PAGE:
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Could More IRS Audits Be on the Horizon?


Posted in on July 11, 2016

The Internal Revenue Service has faced substantial cuts in its budget in recent years, which has brought audit levels down significantly. Many taxpayers have been relieved at the reduced chances of being audited, especially in light of how burdensome Internal Revenue Service audits can be.

Even if you have done nothing wrong, dealing with an audit is still scary and there is no guarantee the IRS won't find some reason to say you owe more money.  Because of audit costs and risks, taxpayers are generally pleased when IRS audit levels drop.

Now, however, things are changing at the IRS. The Wall Street Journal reports that the IRS has found enough money in its budget to hire between 600 and 700 new enforcement agents.

With more agents coming on to work at the IRS, this means there will soon be a substantial increase in audits performed. Every taxpayer will face an added risk of being investigated by an IRS enforcement agent and potentially face back taxes and penalties if any problems are found. A Maryland tax lawyer can provide assistance in responding to an audit and trying to reduce the consequences that can arise due to an IRS investigation.

IRS Audits on the Rise Due to More Hiring

IRS Commissioner John Koskinen has called the decision to hire more enforcement workers the “first significant enforcement hiring in more than five years.”  The IRS has been unable to do a lot of hiring because of cuts to its budget. 

Since 2010, more than $900 million has been cut from the IRS’ budget, which has meant fewer chances to hire new workers and has resulted in “unmet needs” across the agency.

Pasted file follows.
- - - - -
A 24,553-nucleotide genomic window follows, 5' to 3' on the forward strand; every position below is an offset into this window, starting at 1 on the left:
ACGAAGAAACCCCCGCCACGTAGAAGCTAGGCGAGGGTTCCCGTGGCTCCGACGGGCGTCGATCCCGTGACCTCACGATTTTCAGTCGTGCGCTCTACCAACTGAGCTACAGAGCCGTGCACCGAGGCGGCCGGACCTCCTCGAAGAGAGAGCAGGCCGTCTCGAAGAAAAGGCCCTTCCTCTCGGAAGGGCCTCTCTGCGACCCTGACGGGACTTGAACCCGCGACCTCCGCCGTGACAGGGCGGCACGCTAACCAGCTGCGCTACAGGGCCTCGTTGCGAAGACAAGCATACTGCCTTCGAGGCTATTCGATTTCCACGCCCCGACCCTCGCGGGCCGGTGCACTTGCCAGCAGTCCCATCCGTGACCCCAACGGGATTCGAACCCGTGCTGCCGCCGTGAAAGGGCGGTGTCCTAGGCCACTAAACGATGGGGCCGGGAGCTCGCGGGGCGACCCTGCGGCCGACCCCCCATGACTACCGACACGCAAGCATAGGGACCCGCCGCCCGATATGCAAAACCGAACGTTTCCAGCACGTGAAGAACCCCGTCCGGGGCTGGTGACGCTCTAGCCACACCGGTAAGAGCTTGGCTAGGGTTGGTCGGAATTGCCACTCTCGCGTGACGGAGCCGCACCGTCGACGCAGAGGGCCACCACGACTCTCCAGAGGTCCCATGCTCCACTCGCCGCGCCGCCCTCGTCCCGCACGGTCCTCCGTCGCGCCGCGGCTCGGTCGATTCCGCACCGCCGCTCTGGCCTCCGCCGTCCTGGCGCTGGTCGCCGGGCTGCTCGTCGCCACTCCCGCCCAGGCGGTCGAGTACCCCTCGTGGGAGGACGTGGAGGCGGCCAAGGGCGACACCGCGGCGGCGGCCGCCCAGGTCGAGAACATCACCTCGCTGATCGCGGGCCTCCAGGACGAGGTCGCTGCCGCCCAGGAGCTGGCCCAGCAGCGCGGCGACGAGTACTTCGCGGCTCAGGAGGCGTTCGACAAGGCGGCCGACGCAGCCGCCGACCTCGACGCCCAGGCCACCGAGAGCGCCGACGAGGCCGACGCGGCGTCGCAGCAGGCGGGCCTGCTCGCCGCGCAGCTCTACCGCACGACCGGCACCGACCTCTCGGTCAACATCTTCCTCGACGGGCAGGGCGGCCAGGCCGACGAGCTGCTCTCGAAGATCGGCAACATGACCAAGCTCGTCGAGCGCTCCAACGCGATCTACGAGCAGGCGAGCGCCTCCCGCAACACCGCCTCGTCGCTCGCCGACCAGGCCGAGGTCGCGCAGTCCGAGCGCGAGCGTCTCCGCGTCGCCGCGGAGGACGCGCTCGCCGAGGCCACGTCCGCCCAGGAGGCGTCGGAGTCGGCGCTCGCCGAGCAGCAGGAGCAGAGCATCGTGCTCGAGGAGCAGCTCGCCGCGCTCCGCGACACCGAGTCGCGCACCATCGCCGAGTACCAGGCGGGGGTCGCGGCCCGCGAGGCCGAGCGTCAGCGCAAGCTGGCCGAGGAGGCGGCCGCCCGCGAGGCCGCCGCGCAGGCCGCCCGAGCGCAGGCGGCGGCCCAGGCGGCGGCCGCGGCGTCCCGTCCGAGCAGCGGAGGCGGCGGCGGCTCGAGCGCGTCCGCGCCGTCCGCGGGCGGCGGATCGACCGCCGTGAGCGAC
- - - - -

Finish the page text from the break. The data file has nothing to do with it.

While budget constraints remain, the IRS reportedly found the money to hire individuals anyway. The IRS said the money was available to hire new enforcement workers because of increased efficiency, retirements and people leaving the agency for other reasons.  

Whatever the reason, the impact of hiring these new enforcement workers could be significant. Each dollar that is invested in the IRS reportedly returns at least $4 to the treasury, but the numbers are even higher when looking only at adding new enforcement workers.

For each dollar spent when an enforcement position is added, the dollar typically returns close to $10 to the U.S. Treasury. Of course, this money comes out of the pockets of those taxpayers who are audited and may feel as if they have few options when dealing with the immense power of the IRS. 

If you are concerned about potentially being audited, you need to talk with tax lawyer Kevin Thorn about whether there are any options for voluntary compliance. If you can take advantage of programs wherein you report your own failure to follow tax laws in the past, you may get reduced fines or penalties.

You can also get help making arrangements to deal with back tax issues or with responding to an audit to argue you did not violate any tax rules and have paid all you owe. Contact a tax attorney in Maryland as soon as possible before you find yourself facing one of the new IRS enforcement agents without a clear plan for how to protect your finances.

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